For the second time in two days, the Niger Delta Avengers (NDA), the militant group responsible for the relentless attacks on oil facilities in the Niger Delta, on Monday night breached two manifolds operated by the Nigerian Petroleum Development Company (NPDC), the exploration and production subsidiary of the Nigerian National Petroleum Corporation (NNPC), at Batan community in Warri South West Local Government Area of Delta State.
The group, which blew up five oil facilities in the wee hours of Sunday morning, also bombed two more trunk lines belonging to the NNPC in the area and oil well 10 operated by Chevron at Mararaba community in Gbaramatu Kingdom.
The reign of destruction by the group is likely to impact oil prices which fell by four per cent yesterday amid concerns of a global economic slowdown sparked by Britain’s exit from the European Union (EU) and data showing an increase in US crude stock.
Several security sources confirmed yesterday that the bombings took place between 10 p.m. and 11.20 p.m. on Monday night without any resistance from the military.
He said the militants had a field day because of the scaled-down military operations in the kingdom, the area where ex-militant leader and fugitive of the law, Chief Government Ekpemupolo, alias Tompolo, hails from.
A highly placed security source disclosed that the attacks at Batan took place between 10.35 p.m. and 11.20 p.m. while that of Chevron occurred about the same time.
Claiming responsibility for the latest attacks later, the Avengers said it blew up the Chevron oil well 10 close to the Otunana flow station.
A terse statement signed by its spokesman, Mudoch Agbinibo, added that other attacks were carried out at 11.15 p.m.
“Niger Delta Avengers blew up the NPDC manifold close to Banta and two PPMC/NNPC crude oil trunk lines,” it said.
But as condemnations continued to trail last weekend’s bombings of five oil and gas installations by the militant group, after a lull in its nefarious activities, a foremost non-governmental organisation, Centre for Peace and Environmental Justice (CEPEJ), joined other Nigerians to condemn the dastardly acts, which have upended the gains recorded in recent weeks.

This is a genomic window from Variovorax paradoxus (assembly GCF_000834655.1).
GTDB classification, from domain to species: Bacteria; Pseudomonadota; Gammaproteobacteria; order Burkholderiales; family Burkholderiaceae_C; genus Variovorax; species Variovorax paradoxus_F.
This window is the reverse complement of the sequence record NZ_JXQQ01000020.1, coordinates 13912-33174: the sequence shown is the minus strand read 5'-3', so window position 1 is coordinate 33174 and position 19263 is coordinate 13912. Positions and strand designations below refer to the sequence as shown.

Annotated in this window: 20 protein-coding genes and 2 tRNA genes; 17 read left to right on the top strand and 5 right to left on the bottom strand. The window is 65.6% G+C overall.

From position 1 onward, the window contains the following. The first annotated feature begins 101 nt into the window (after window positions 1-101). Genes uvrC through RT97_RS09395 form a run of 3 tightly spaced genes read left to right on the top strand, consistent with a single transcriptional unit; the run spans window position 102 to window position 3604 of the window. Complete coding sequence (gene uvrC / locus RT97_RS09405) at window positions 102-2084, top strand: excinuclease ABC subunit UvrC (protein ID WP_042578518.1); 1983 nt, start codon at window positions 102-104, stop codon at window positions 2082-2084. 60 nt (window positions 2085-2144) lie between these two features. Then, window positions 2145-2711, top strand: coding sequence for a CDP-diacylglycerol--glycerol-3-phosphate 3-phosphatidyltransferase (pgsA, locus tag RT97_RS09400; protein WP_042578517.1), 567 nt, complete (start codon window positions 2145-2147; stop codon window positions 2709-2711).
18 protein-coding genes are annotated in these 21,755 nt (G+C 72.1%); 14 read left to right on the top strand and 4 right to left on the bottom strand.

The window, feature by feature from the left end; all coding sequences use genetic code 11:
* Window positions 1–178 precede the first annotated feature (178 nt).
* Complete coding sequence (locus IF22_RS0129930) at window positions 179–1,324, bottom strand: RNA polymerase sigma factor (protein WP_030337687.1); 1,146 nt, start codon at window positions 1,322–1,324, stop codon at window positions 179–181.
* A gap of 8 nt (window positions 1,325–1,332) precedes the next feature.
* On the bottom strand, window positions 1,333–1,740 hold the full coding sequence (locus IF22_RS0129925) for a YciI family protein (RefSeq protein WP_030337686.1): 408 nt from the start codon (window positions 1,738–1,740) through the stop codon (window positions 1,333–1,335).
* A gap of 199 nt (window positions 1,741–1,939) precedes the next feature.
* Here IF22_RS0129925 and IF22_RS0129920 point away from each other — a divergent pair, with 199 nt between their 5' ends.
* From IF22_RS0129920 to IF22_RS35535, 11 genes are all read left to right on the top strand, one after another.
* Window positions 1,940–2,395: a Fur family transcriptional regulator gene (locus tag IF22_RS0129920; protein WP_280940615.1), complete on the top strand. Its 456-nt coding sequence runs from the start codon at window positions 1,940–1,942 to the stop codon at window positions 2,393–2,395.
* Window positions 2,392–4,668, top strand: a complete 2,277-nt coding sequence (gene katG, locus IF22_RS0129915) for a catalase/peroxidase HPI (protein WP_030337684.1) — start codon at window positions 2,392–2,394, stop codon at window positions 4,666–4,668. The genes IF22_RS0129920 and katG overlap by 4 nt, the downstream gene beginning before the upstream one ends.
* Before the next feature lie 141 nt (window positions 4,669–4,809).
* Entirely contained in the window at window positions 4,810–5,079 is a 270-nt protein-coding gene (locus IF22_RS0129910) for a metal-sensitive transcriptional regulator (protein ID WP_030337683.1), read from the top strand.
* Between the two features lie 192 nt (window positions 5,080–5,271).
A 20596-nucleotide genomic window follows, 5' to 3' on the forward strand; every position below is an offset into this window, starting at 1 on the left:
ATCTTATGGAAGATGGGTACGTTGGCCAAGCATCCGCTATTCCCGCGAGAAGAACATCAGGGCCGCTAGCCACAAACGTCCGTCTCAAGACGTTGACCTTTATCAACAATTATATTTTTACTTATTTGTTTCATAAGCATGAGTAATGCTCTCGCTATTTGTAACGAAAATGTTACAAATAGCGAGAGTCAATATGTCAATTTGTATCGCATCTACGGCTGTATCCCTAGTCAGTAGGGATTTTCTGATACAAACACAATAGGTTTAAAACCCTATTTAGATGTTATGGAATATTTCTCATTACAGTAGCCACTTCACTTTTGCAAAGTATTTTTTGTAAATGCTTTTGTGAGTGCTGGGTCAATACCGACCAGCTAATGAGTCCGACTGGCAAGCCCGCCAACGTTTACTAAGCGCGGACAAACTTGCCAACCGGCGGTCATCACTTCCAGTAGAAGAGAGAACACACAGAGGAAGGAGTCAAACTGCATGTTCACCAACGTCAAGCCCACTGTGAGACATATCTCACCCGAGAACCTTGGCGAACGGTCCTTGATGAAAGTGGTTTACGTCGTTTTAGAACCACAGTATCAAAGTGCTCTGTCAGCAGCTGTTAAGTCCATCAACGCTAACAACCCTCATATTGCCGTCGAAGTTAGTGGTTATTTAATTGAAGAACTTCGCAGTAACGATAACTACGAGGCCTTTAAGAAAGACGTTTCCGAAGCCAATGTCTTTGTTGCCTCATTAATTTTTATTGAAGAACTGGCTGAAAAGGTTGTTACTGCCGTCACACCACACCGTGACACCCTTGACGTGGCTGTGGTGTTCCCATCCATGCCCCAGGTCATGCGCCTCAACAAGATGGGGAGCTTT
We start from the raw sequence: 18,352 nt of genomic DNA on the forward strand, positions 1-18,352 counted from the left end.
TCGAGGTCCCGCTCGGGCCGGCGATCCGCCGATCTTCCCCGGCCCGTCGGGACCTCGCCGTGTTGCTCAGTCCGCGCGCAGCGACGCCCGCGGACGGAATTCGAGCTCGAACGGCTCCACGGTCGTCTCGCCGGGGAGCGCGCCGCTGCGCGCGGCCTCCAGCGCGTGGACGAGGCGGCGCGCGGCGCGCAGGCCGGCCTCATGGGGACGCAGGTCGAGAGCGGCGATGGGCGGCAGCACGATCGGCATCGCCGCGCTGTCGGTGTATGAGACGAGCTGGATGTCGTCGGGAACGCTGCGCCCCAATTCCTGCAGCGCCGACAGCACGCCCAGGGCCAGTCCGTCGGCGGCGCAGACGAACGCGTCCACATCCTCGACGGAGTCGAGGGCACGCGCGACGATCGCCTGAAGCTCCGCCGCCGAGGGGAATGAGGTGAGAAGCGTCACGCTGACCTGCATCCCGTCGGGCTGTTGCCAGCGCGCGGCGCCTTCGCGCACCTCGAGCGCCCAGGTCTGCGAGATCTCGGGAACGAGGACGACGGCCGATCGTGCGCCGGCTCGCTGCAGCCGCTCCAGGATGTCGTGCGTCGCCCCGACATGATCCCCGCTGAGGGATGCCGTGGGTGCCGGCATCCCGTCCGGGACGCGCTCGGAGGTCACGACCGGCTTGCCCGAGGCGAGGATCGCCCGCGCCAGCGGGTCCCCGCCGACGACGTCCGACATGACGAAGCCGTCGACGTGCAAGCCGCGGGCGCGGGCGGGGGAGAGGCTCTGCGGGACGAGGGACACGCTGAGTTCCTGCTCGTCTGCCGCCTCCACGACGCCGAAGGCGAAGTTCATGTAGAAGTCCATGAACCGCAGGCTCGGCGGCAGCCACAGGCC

The position of CEPEJ was contained in a statement signed by its coordinator, Mr. Sheriff Mulade, saying that the continued bombings of oil and gas facilities was an ill-wind that would do the region no good.
He said, instead it would adversely affect the environment and slow down its economy.
The NGO reiterated its appeal to the Avengers to sheathe its swords and allow peace to reign, adding that no development could take place in an environment wracked by conflict.
CEPEJ also appealed to the federal government to go ahead with the proposed peace talks, but cautioned against engaging directly with the militants in the peace parley, suggesting rather that critical stakeholders should be identified and engaged by the government.
“Otherwise government would create more room for other pseudo-groups to emerge. If the government wants to truly resolve the issues, it should involve critical leaders and not political stakeholders; otherwise it will be another jamboree and failed attempt.
“The fundamental issues are clear: the people of the Niger Delta need development and remediation of their environment which has been devastated by years of oil and gas exploration and exploitative activities.
“The politicians are the beneficiaries of the system. When they are fraternising with the militants, on the one hand, they want to end the militancy, on the other.
“That is why we said the government should not make it a political talk, rather Niger Delta stakeholders at the grassroots should be involved,” it counselled.
The group warned that the dialogue committee constituted by the federal government should not be seen as a diversionary ploy, explaining that weeks after President Muhammadu Buhari announced the composition of the committee, nothing concrete had happened.
However, before news of the attacks filtered into the oil market, prices of the commodity fell about four per cent yesterday amid concerns over an economic slowdown sparked by Britain’s exit from the EU and data showing an increase in US crude stock.